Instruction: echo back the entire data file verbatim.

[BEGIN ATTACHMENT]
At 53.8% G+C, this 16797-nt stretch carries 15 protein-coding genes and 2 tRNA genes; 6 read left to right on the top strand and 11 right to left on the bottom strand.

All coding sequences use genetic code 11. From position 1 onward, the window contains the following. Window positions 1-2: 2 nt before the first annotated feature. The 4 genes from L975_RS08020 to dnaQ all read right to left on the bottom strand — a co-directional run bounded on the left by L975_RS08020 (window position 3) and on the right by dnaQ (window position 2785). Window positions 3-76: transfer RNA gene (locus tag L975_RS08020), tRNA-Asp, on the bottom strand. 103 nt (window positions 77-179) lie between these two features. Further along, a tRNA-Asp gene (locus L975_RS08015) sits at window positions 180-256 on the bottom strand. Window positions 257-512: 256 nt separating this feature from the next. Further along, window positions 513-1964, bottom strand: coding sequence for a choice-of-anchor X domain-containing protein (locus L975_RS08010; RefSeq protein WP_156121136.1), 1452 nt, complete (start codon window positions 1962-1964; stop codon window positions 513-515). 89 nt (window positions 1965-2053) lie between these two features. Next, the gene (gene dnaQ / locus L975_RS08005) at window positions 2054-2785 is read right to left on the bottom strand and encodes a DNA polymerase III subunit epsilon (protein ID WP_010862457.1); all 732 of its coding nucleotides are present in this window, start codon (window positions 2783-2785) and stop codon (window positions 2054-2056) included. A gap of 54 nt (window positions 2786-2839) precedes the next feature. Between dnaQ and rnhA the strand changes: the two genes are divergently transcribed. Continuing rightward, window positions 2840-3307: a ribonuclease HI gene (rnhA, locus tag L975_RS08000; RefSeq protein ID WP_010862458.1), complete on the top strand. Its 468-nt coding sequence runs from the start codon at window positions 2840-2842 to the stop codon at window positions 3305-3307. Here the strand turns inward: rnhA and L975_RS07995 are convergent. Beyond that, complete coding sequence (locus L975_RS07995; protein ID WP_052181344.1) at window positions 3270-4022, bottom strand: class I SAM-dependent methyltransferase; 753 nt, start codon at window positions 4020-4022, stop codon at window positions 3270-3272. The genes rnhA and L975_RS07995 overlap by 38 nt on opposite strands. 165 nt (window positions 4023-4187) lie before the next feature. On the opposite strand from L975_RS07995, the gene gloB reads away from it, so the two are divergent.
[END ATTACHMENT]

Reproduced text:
At 53.8% G+C, this 16797-nt stretch carries 15 protein-coding genes and 2 tRNA genes; 6 read left to right on the top strand and 11 right to left on the bottom strand.

All coding sequences use genetic code 11. From position 1 onward, the window contains the following. Window positions 1-2: 2 nt before the first annotated feature. The 4 genes from L975_RS08020 to dnaQ all read right to left on the bottom strand — a co-directional run bounded on the left by L975_RS08020 (window position 3) and on the right by dnaQ (window position 2785). Window positions 3-76: transfer RNA gene (locus tag L975_RS08020), tRNA-Asp, on the bottom strand. 103 nt (window positions 77-179) lie between these two features. Further along, a tRNA-Asp gene (locus L975_RS08015) sits at window positions 180-256 on the bottom strand. Window positions 257-512: 256 nt separating this feature from the next. Further along, window positions 513-1964, bottom strand: coding sequence for a choice-of-anchor X domain-containing protein (locus L975_RS08010; RefSeq protein WP_156121136.1), 1452 nt, complete (start codon window positions 1962-1964; stop codon window positions 513-515). 89 nt (window positions 1965-2053) lie between these two features. Next, the gene (gene dnaQ / locus L975_RS08005) at window positions 2054-2785 is read right to left on the bottom strand and encodes a DNA polymerase III subunit epsilon (protein ID WP_010862457.1); all 732 of its coding nucleotides are present in this window, start codon (window positions 2783-2785) and stop codon (window positions 2054-2056) included. A gap of 54 nt (window positions 2786-2839) precedes the next feature. Between dnaQ and rnhA the strand changes: the two genes are divergently transcribed. Continuing rightward, window positions 2840-3307: a ribonuclease HI gene (rnhA, locus tag L975_RS08000; RefSeq protein ID WP_010862458.1), complete on the top strand. Its 468-nt coding sequence runs from the start codon at window positions 2840-2842 to the stop codon at window positions 3305-3307. Here the strand turns inward: rnhA and L975_RS07995 are convergent. Beyond that, complete coding sequence (locus L975_RS07995; protein ID WP_052181344.1) at window positions 3270-4022, bottom strand: class I SAM-dependent methyltransferase; 753 nt, start codon at window positions 4020-4022, stop codon at window positions 3270-3272. The genes rnhA and L975_RS07995 overlap by 38 nt on opposite strands. 165 nt (window positions 4023-4187) lie before the next feature. On the opposite strand from L975_RS07995, the gene gloB reads away from it, so the two are divergent.